Baldrs draumar

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"Odin rides to Hel" (1908) by W. G. Collingwood

Baldrs draumar (Baldr's dreams) or Vegtamskviða is an Eddic poem which appears in the manuscript AM 748 I 4to. It describes the myth of Baldr's death consistently with Gylfaginning. Bellows suggest that the poem was composed in the mid 10th century as well as the possibility that the author also composed Völuspá or at least drew from it, pointing at the similarity of stanza 11 in Baldrs draumar and stanzas 32-33 in Völuspá.[1]

Synopsis and text[edit]

Baldr has been having nightmares. Odin rides to Hel to investigate. He finds the grave of a völva and resurrects her. Their conversation follows, where the völva tells Odin about Baldr's fate. In the end Odin asks her a question which reveals his identity and the völva tells him to ride home.

Here follows the full text and translation.[2]

Senn váru Æsir
allir á þingi
ok Ásynjur
allar á máli,
ok um þat réðu
ríkir tívar,
hví væri Baldri
ballir draumar.

Upp reis Óðinn,
alda gautr,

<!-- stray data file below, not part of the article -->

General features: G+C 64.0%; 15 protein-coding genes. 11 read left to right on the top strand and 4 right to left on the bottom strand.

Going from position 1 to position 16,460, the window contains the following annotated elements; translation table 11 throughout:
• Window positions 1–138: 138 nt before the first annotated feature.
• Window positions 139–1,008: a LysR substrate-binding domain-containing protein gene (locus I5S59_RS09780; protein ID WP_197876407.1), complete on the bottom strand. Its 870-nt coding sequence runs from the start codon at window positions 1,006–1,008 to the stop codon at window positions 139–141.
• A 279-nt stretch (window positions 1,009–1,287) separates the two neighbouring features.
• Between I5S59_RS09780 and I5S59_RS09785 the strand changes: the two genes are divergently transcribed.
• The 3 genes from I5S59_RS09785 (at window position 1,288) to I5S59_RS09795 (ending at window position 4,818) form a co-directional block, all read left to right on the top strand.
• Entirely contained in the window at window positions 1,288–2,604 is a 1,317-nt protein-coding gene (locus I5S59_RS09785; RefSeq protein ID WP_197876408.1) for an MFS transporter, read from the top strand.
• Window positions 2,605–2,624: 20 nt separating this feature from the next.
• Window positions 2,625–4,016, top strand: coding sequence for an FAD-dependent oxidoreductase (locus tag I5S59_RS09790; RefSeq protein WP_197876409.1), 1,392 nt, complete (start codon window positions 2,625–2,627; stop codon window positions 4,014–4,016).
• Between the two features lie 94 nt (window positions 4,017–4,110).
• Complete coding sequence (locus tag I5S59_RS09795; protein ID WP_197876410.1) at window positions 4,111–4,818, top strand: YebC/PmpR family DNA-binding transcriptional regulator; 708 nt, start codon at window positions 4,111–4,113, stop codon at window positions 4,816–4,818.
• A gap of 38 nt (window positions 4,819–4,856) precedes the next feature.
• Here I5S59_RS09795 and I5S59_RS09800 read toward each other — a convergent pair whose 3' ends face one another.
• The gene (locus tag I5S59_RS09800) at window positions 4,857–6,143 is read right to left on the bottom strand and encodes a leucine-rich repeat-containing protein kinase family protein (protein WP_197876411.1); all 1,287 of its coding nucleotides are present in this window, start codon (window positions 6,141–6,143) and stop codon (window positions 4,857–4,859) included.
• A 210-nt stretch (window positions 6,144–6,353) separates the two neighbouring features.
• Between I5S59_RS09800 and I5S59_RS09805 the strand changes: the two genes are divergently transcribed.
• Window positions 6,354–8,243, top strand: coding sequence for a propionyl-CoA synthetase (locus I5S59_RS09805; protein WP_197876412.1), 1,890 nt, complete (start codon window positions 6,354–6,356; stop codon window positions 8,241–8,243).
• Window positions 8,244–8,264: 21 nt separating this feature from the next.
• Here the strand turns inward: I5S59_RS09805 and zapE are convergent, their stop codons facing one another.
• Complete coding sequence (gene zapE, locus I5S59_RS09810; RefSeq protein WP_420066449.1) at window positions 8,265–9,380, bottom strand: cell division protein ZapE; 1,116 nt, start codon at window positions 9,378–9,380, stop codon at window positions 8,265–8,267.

ok hann á Sleipni
söðul of lagði;
reið hann niðr þaðan
niflheljar til;
mætti hann hvelpi,
þeim er ór helju kom.

Sá var blóðugr
um brjóst framan
ok galdrs föður
gól of lengi;
fram reið Óðinn,
foldvegr dunði;
hann kom at hávu
Heljar ranni.

Þá reið Óðinn
fyrir austan dyrr,
þar er hann vissi
völu leiði;
nam hann vittugri
valgaldr kveða,
unz nauðig reis,
nás orð of kvað:

‘Hvat er manna þat
mér ókunnra,
er mér hefir aukit
erfitt sinni?
Var ek snivin snævi
ok slegin regni
ok drifin döggu,
dauð var ek lengi.’

Óðinn kvað:

‘Vegtamr ek heiti,
sonr em ek Valtams;
segðu mér ór helju,
ek mun ór heimi:
Hveim eru bekkir
baugum sánir,
flet fagrlig
flóuð gulli?’

Völva kvað:
 
‘Hér stendr Baldri
of brugginn mjöðr,
skírar veigar,
liggr skjöldr yfir,
en ásmegir
í ofvæni;
nauðug sagðak,
nú mun ek þegja.’

Óðinn kvað:
 
‘Þegj-at-tu, völva,
þik vil ek fregna,
unz alkunna,
vil ek enn vita:
Hverr mun Baldri
at bana verða
ok Óðins son
aldri ræna?’

Völva kvað:
 
‘Höðr berr hávan
hróðrbaðm þinig,
hann mun Baldri
at bana verða
ok Óðins son
aldri ræna;
nauðug sagðak,
nú mun ek þegja.’

Óðinn kvað:
 
‘Þegj-at-tu, völva,
þik vil ek fregna,
unz alkunna,